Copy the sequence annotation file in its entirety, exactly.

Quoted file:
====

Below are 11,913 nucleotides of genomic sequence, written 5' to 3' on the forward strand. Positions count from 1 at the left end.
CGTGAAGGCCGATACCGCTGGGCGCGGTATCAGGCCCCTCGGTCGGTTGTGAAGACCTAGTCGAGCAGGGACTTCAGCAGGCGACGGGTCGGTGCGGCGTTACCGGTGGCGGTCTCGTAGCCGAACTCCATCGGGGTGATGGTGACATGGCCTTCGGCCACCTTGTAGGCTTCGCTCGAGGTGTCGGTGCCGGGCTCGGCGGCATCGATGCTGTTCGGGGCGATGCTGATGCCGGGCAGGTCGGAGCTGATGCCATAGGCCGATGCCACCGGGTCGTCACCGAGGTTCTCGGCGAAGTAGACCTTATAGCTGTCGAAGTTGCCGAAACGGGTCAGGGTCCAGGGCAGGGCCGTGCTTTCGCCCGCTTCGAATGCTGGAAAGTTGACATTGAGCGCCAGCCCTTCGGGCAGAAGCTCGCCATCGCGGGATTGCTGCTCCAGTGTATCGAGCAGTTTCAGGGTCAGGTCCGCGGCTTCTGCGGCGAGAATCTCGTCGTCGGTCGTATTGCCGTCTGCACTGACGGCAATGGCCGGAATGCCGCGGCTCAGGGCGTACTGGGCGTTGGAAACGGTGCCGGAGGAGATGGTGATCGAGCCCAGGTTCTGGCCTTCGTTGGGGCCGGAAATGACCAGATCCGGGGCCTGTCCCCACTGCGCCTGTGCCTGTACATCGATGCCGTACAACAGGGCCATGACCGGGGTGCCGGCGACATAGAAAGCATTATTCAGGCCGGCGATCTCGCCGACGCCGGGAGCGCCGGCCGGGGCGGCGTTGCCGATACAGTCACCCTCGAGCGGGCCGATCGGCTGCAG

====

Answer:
Below are 11,913 nucleotides of genomic sequence, written 5' to 3' on the forward strand. Positions count from 1 at the left end.
CGTGAAGGCCGATACCGCTGGGCGCGGTATCAGGCCCCTCGGTCGGTTGTGAAGACCTAGTCGAGCAGGGACTTCAGCAGGCGACGGGTCGGTGCGGCGTTACCGGTGGCGGTCTCGTAGCCGAACTCCATCGGGGTGATGGTGACATGGCCTTCGGCCACCTTGTAGGCTTCGCTCGAGGTGTCGGTGCCGGGCTCGGCGGCATCGATGCTGTTCGGGGCGATGCTGATGCCGGGCAGGTCGGAGCTGATGCCATAGGCCGATGCCACCGGGTCGTCACCGAGGTTCTCGGCGAAGTAGACCTTATAGCTGTCGAAGTTGCCGAAACGGGTCAGGGTCCAGGGCAGGGCCGTGCTTTCGCCCGCTTCGAATGCTGGAAAGTTGACATTGAGCGCCAGCCCTTCGGGCAGAAGCTCGCCATCGCGGGATTGCTGCTCCAGTGTATCGAGCAGTTTCAGGGTCAGGTCCGCGGCTTCTGCGGCGAGAATCTCGTCGTCGGTCGTATTGCCGTCTGCACTGACGGCAATGGCCGGAATGCCGCGGCTCAGGGCGTACTGGGCGTTGGAAACGGTGCCGGAGGAGATGGTGATCGAGCCCAGGTTCTGGCCTTCGTTGGGGCCGGAAATGACCAGATCCGGGGCCTGTCCCCACTGCGCCTGTGCCTGTACATCGATGCCGTACAACAGGGCCATGACCGGGGTGCCGGCGACATAGAAAGCATTATTCAGGCCGGCGATCTCGCCGACGCCGGGAGCGCCGGCCGGGGCGGCGTTGCCGATACAGTCACCCTCGAGCGGGCCGATCGGCTGCAG